Note on the use of attachments
You can send and receive files, such as Word documents and images, with e-mails. These are called attachments. When using attachments, the following issues should be taken into consideration:
- It is not advisable to send very large files (sizes of several megabytes) by e-mail. Large attachments strain the mail systems and may exceed the space quota of the receiver’s mailbox. When transferring large files, it is usually better to place the file on one’s own home page and give the receiver the web address by e-mail than use large attachments.
- It is advisable to find out what types of documents the receiver is able to open, as e-mail programs are usually not able to show any files except normal text documents (e.g. Word and WordPerfect documents are not included). Opening and viewing attachments has separate programs outside the e-mail program. The receiver often does not use the same programs as the sender. One useful sending format for text documents is RTF (Rich Text Format). PDF is best suited for documents containing images.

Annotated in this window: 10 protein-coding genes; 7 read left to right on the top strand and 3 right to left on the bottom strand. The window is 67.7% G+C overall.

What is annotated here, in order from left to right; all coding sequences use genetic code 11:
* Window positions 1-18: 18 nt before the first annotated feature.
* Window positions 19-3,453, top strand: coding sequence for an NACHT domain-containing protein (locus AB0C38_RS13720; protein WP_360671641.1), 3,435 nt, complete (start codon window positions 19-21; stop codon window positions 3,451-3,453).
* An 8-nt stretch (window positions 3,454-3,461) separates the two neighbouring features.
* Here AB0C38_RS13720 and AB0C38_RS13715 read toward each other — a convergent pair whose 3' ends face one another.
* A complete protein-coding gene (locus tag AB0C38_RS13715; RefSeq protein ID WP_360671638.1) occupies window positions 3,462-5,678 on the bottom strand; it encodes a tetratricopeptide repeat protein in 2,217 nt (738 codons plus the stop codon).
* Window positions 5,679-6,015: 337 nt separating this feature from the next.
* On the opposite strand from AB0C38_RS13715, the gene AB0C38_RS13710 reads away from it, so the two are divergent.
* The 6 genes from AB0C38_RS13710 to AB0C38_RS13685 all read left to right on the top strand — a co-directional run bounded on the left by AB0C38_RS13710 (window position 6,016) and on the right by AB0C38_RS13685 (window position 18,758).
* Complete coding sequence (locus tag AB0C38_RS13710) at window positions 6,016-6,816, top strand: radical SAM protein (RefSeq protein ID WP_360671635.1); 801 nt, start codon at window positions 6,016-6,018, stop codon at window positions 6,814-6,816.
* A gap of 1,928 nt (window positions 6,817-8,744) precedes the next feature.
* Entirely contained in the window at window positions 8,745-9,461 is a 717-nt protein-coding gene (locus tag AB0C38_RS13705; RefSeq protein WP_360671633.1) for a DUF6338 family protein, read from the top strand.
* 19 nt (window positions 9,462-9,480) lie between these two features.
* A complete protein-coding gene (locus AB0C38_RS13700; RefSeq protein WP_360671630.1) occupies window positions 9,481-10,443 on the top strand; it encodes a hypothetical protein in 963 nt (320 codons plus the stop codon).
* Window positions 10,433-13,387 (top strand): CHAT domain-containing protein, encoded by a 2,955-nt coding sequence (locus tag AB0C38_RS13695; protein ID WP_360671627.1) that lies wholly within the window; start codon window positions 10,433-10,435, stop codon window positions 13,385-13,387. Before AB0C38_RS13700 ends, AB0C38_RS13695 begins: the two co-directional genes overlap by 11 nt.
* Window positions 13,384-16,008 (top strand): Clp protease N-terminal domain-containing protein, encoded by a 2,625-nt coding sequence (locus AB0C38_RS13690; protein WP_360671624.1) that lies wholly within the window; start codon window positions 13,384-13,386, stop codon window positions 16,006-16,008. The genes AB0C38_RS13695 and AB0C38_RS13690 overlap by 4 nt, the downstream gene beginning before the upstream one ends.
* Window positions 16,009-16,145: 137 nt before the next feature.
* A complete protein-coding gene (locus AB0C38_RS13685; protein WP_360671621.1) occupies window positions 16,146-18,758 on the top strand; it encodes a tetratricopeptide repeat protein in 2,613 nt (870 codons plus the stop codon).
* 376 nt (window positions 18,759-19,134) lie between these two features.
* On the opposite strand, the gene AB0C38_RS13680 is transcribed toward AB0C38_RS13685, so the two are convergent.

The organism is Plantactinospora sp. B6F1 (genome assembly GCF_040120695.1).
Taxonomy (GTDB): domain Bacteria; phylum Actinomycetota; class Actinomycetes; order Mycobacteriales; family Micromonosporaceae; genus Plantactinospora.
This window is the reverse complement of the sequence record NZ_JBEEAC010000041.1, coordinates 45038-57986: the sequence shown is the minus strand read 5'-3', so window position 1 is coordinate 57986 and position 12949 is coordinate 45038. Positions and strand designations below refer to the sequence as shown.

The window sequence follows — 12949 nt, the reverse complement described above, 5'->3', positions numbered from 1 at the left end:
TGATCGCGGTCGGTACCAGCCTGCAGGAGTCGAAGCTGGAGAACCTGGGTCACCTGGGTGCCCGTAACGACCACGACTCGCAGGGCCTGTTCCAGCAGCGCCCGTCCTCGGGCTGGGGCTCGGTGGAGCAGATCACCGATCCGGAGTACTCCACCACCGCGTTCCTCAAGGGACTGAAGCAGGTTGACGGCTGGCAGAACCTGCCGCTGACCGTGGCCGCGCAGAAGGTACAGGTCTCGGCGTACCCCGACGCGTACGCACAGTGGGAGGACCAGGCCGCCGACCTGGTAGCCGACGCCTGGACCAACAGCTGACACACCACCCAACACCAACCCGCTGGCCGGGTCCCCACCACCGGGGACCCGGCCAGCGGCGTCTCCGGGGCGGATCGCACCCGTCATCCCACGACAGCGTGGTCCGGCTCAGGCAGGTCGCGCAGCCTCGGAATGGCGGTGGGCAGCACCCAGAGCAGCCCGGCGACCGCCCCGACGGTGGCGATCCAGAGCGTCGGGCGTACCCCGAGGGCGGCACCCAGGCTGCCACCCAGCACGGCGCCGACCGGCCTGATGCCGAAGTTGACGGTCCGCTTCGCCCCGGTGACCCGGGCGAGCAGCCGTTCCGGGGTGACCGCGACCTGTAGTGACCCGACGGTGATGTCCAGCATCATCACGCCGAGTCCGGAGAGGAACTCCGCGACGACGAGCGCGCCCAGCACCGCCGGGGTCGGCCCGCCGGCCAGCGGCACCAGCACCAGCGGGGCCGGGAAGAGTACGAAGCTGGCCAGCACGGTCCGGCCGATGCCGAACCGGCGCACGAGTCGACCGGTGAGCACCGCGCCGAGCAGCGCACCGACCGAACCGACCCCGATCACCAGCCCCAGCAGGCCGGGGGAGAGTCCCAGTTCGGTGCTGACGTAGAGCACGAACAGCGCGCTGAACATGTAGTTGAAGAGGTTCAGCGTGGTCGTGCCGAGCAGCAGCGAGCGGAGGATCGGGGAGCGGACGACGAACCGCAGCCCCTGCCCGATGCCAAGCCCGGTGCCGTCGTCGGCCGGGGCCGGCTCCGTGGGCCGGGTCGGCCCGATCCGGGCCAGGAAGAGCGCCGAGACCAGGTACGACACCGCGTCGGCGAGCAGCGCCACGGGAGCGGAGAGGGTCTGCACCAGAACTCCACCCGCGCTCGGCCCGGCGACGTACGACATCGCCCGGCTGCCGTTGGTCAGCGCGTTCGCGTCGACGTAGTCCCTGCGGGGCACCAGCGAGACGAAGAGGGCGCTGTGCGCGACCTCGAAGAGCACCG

- No attachments should be sent to mailing lists. The larger the list, the more resources are required to send and save a message with an attachment (i.e. usually a large message). It is almost impossible to find out whether an attachment will cause problems to some of the list orderers. Fortunately, the materials delivered as attachments are usually just text which can easily be copied as a part of the message.